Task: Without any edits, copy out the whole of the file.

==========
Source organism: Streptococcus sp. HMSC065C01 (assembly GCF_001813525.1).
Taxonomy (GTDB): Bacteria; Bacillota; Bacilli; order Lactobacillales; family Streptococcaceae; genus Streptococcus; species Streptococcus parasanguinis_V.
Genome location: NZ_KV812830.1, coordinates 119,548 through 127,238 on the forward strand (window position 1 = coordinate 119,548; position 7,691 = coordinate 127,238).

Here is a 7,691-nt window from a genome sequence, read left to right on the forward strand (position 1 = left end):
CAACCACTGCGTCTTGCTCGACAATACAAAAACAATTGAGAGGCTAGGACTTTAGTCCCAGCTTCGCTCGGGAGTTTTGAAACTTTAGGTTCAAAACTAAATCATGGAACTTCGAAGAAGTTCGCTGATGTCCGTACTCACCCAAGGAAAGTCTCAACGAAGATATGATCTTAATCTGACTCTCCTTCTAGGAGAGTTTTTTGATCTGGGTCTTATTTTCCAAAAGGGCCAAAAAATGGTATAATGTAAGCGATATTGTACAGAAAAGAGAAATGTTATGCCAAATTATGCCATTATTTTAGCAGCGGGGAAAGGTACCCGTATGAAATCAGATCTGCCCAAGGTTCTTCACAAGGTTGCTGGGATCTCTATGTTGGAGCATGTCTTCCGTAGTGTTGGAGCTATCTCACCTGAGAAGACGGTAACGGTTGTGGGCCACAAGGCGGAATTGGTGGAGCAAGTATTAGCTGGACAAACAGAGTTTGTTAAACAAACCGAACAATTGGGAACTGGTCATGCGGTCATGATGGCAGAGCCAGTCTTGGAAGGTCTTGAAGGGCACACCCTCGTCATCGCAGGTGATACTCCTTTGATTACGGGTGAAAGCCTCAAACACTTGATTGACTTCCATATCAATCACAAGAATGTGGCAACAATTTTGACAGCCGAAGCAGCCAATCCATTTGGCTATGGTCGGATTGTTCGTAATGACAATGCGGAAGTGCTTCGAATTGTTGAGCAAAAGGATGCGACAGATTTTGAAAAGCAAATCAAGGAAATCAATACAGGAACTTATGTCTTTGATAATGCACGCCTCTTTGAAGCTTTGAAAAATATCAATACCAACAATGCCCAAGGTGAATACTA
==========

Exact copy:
Source organism: Streptococcus sp. HMSC065C01 (assembly GCF_001813525.1).
Taxonomy (GTDB): Bacteria; Bacillota; Bacilli; order Lactobacillales; family Streptococcaceae; genus Streptococcus; species Streptococcus parasanguinis_V.
Genome location: NZ_KV812830.1, coordinates 119,548 through 127,238 on the forward strand (window position 1 = coordinate 119,548; position 7,691 = coordinate 127,238).

Here is a 7,691-nt window from a genome sequence, read left to right on the forward strand (position 1 = left end):
CAACCACTGCGTCTTGCTCGACAATACAAAAACAATTGAGAGGCTAGGACTTTAGTCCCAGCTTCGCTCGGGAGTTTTGAAACTTTAGGTTCAAAACTAAATCATGGAACTTCGAAGAAGTTCGCTGATGTCCGTACTCACCCAAGGAAAGTCTCAACGAAGATATGATCTTAATCTGACTCTCCTTCTAGGAGAGTTTTTTGATCTGGGTCTTATTTTCCAAAAGGGCCAAAAAATGGTATAATGTAAGCGATATTGTACAGAAAAGAGAAATGTTATGCCAAATTATGCCATTATTTTAGCAGCGGGGAAAGGTACCCGTATGAAATCAGATCTGCCCAAGGTTCTTCACAAGGTTGCTGGGATCTCTATGTTGGAGCATGTCTTCCGTAGTGTTGGAGCTATCTCACCTGAGAAGACGGTAACGGTTGTGGGCCACAAGGCGGAATTGGTGGAGCAAGTATTAGCTGGACAAACAGAGTTTGTTAAACAAACCGAACAATTGGGAACTGGTCATGCGGTCATGATGGCAGAGCCAGTCTTGGAAGGTCTTGAAGGGCACACCCTCGTCATCGCAGGTGATACTCCTTTGATTACGGGTGAAAGCCTCAAACACTTGATTGACTTCCATATCAATCACAAGAATGTGGCAACAATTTTGACAGCCGAAGCAGCCAATCCATTTGGCTATGGTCGGATTGTTCGTAATGACAATGCGGAAGTGCTTCGAATTGTTGAGCAAAAGGATGCGACAGATTTTGAAAAGCAAATCAAGGAAATCAATACAGGAACTTATGTCTTTGATAATGCACGCCTCTTTGAAGCTTTGAAAAATATCAATACCAACAATGCCCAAGGTGAATACTA